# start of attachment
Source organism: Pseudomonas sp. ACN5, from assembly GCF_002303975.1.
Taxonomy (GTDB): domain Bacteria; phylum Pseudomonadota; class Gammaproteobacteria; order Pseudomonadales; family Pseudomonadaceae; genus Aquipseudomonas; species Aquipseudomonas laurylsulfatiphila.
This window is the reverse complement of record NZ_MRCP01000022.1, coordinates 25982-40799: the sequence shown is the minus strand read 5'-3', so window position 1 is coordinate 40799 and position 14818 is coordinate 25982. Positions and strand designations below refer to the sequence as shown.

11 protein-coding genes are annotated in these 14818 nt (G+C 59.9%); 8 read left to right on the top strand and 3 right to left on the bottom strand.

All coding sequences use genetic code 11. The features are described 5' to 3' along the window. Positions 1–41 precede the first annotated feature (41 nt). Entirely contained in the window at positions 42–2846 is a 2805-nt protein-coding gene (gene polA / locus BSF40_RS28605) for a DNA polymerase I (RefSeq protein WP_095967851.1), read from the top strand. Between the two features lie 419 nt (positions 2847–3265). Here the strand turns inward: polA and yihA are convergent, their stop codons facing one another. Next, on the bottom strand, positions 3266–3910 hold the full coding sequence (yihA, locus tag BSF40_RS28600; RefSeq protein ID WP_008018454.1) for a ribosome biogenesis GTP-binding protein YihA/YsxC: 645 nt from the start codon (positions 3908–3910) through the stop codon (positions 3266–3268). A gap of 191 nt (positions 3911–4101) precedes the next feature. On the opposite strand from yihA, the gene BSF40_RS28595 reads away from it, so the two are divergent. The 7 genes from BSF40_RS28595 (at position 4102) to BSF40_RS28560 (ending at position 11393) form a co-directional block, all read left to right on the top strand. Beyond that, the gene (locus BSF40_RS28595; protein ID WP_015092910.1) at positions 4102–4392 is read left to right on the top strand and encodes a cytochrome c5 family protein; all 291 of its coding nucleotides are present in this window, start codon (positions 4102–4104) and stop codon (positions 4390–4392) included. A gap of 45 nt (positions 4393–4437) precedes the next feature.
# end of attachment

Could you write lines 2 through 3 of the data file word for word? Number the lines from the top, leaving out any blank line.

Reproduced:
Taxonomy (GTDB): domain Bacteria; phylum Pseudomonadota; class Gammaproteobacteria; order Pseudomonadales; family Pseudomonadaceae; genus Aquipseudomonas; species Aquipseudomonas laurylsulfatiphila.
This window is the reverse complement of record NZ_MRCP01000022.1, coordinates 25982-40799: the sequence shown is the minus strand read 5'-3', so window position 1 is coordinate 40799 and position 14818 is coordinate 25982. Positions and strand designations below refer to the sequence as shown.